Skirt for a big girl

Published on Sunday May 20th, 2012

Smoke is just about rising from Signy, my trusty little Husqvarna. I finally bought a new packet of needles for her this afternoon; the one I’ve been using since we rekindled our relationship this spring is as dull as an old dog’s tooth. And she’s started to sound a tiny bit clattery. I hope a fresh, sharp needle will help, but I suspect I’ve finally run her over enough yards of fabric that she’s due for a tune-up. Hang in there, girl, because we still have a big push to bind a couple of quilts and finish a baby jacket before Little Dipper turns up. I made friends with her walking foot and successfully stitched a quatrefoil pattern all over the baby quilt. Then I got a bee in my bonnet about making a quilt as a birthday present for a dear friend. I pieced the whole top in one furious go this afternoon. But before either of those projects, Signy and I pulled together a little gift for dear Denise’s beautiful Kira, who has somehow turned three already:

Three-year-olds are still foreign territory for me, so I guessed about the size based on the Craft Council standard measurements. Also, this pattern is a little ticklish in its wording. It’s the Little Bo Peep skirt by Anna Maria Horner; the directions require that you customize the size according to the circumference of the child’s waist (sounds good, right?) but then begins rather airily to refer to the “width” of the skirt when you cut the front and back panels. One possible interpretation is that “width” = the circumference measurement you’ve just written down. But this would result in the skirt hem being roughly three times the child’s waist measurement, and that sounded awfully floofy and didn’t seem to match the illustrations. Searching the internet to see what others had done was inconclusive. So I went with the theory that “width” = half the circumference. But I fear this skirt isn’t quite ample enough for a three-year-old to really run and play in. If I make another, I’m going to cut front and back panels three-quarters the waist circumference.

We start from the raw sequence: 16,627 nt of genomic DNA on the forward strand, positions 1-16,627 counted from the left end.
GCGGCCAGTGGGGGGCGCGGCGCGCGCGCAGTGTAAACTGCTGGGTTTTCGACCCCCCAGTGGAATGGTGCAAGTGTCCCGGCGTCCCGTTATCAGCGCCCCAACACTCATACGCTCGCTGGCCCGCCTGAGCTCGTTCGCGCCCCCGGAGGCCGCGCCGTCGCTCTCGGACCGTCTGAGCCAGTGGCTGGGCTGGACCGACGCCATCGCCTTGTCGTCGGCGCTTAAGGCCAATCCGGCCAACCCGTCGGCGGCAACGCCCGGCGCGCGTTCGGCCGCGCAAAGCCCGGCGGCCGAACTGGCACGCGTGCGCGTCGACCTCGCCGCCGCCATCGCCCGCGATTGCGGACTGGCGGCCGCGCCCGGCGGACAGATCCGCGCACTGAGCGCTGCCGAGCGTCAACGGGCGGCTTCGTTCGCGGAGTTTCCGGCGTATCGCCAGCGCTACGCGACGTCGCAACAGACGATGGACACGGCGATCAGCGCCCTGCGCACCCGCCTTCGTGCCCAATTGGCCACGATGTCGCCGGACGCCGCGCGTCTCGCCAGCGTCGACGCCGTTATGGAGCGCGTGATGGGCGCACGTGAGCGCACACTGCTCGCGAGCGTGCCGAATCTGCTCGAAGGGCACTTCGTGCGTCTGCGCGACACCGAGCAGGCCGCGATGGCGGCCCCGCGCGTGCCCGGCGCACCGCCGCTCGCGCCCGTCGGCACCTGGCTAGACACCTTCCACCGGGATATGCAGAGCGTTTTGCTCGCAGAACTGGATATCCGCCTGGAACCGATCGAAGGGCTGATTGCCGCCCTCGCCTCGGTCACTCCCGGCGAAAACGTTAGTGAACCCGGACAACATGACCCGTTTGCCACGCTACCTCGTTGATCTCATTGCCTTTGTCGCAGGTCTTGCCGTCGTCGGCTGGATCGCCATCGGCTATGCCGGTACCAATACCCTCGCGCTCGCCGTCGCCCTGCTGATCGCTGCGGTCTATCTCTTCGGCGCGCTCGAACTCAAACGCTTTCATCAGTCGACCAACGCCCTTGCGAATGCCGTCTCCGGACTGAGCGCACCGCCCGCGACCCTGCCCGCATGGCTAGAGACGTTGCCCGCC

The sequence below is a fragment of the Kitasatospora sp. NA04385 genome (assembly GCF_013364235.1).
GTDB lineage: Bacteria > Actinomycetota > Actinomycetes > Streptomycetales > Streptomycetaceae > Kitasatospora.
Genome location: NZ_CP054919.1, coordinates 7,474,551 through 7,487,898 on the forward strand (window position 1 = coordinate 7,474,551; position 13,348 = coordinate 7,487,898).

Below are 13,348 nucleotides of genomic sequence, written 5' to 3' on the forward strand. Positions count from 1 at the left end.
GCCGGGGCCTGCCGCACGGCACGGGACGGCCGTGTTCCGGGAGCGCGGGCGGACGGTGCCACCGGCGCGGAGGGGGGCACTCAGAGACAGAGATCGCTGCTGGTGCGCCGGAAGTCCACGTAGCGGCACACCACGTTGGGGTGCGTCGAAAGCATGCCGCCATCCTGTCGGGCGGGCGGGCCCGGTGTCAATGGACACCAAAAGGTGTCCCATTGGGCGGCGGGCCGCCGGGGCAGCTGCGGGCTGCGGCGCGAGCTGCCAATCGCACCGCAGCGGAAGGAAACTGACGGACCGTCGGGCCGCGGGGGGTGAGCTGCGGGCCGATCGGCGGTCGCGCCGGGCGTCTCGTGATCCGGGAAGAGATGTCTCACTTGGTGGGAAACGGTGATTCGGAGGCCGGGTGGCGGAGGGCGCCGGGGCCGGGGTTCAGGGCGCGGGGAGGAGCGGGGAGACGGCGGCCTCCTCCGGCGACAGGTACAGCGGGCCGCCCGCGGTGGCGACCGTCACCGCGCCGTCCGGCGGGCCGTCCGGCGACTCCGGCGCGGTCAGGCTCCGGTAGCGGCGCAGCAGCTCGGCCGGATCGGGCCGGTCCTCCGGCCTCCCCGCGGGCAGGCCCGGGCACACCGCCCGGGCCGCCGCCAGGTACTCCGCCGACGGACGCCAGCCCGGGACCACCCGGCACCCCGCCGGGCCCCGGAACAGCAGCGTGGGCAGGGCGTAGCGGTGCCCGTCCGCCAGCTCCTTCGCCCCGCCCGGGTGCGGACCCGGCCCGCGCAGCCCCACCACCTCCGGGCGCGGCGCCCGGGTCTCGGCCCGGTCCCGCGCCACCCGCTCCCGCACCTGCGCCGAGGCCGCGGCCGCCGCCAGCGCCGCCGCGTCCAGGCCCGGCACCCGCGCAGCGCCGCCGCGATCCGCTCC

But once you’re past that hurdle, there are some nifty skills a person can learn in making this skirt, I’ll tell you. Oh, la la, French seams! Ruffles!

These weren’t my first ruffles, but I couldn’t have picked a French seam out of a line-up until now. I followed Anna Maria’s instructions with no idea what I was actually doing… hey! Lookee, Ma! The edges are tucked away forever in a neat little casing! I love a chance to conceal a raw edge, although the result (at least as executed in quilting cotton) is a bit bulkier than seems ideal in a garment this size.

All in all, a good learning project, and a quick handmade something for a special girl. Next up, Signy gets a well-earned rest while I hand-tie a quilt for the first time (It looks pretty easy. Famous last words, right?) and sew snaps on a very wee baby cardigan. I think this may be how I nest. Violent cleaning of the house would probably be more virtuous than tearing around in a whirlwind of needles and wool and poplin. But not nearly as much fun.

5 Comments to “Skirt for a big girl”

  1. Ingrid Comment Says:

    Love, love, love the skirt – not so keen on the french seams myself. While I appreciate them as a technique – they are fiddly!

  2. Allison Comment Says:

    Such a cute skirt! I’m looking forward to seeing all these quilts 🙂

  3. Max Comment Says:

    Very nice sewing! I have always wanted to make a quilt too!

    My sewing always begins with calling my mum to come over and thread the sewing machine and wind the bobbin. Then it proceeds to her sewing the whole set of curtains, little girl’s dress or Halloween costume. French seams are usually amongst the things I just request, “make it this way, mum”. I haven’t dared request a whole quilt though! At my age, I am sure this is getting a bit tiresome for the lady, but she did just retire. And she doesn’t knit anymore, so I’ll make it up to her!

  4. Seanna Lea Comment Says:

    You’ve got mad sewing skills! I’m still trying to convince myself to line a tote bag, one of the simplest tasks in all of creation!

  5. Denise Comment Says:

    You do have incredible sewing skills and Kira loves her skirt! Thank you again for taking the time to make such a beautiful gift.

Leave a Reply

XHTML: You can use these tags: <a href="" title=""> <abbr title=""> <acronym title=""> <b> <blockquote cite=""> <cite> <code> <del datetime=""> <em> <i> <q cite=""> <s> <strike> <strong>